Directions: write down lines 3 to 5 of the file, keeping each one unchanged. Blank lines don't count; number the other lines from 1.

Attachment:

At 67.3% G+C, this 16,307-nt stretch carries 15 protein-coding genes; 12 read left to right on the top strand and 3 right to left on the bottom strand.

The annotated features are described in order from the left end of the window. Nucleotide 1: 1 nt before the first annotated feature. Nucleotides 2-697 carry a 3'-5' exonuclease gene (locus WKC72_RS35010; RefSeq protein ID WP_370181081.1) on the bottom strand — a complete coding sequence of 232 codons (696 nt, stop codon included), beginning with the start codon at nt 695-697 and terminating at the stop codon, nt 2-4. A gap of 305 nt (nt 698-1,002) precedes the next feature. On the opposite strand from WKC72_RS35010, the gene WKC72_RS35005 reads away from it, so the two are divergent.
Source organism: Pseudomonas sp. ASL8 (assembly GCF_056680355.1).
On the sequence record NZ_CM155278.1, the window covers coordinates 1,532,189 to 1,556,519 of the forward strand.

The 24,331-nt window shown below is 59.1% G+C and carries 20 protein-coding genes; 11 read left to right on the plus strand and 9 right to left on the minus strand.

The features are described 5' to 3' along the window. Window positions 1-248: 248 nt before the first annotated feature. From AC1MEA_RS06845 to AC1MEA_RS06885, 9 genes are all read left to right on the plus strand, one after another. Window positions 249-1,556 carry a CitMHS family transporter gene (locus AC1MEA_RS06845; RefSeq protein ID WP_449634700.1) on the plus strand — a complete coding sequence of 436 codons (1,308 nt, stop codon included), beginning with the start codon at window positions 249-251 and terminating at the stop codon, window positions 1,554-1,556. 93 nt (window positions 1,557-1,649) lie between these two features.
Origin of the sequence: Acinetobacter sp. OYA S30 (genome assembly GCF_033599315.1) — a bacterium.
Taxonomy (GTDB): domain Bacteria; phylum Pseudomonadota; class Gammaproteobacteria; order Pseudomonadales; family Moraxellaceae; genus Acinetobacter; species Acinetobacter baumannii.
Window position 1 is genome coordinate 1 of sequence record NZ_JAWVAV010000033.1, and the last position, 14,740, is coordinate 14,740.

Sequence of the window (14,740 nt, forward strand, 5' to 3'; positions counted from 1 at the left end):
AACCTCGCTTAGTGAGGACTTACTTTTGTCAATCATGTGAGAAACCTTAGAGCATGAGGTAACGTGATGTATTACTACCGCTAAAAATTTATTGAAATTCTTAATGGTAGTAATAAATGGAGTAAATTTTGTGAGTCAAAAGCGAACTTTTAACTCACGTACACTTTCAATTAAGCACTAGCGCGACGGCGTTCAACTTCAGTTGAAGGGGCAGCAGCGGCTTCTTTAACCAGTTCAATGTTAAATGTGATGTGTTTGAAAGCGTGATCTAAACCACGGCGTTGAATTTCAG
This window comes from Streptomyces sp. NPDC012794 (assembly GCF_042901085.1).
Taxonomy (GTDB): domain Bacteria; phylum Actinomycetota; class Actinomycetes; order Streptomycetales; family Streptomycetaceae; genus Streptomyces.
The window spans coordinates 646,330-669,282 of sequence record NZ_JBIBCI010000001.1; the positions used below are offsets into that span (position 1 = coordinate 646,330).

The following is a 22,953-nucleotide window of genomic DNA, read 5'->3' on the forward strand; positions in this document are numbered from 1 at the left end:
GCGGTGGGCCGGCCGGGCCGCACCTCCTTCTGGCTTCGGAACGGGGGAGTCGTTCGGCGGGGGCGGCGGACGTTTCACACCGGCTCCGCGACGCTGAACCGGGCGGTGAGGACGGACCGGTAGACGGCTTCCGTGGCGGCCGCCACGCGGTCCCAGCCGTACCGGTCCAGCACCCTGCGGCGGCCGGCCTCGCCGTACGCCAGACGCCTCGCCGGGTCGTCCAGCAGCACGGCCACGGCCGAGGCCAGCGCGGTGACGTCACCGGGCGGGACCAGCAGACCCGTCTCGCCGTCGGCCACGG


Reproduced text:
Source organism: Pseudomonas sp. ASL8 (assembly GCF_056680355.1).
On the sequence record NZ_CM155278.1, the window covers coordinates 1,532,189 to 1,556,519 of the forward strand.

The 24,331-nt window shown below is 59.1% G+C and carries 20 protein-coding genes; 11 read left to right on the plus strand and 9 right to left on the minus strand.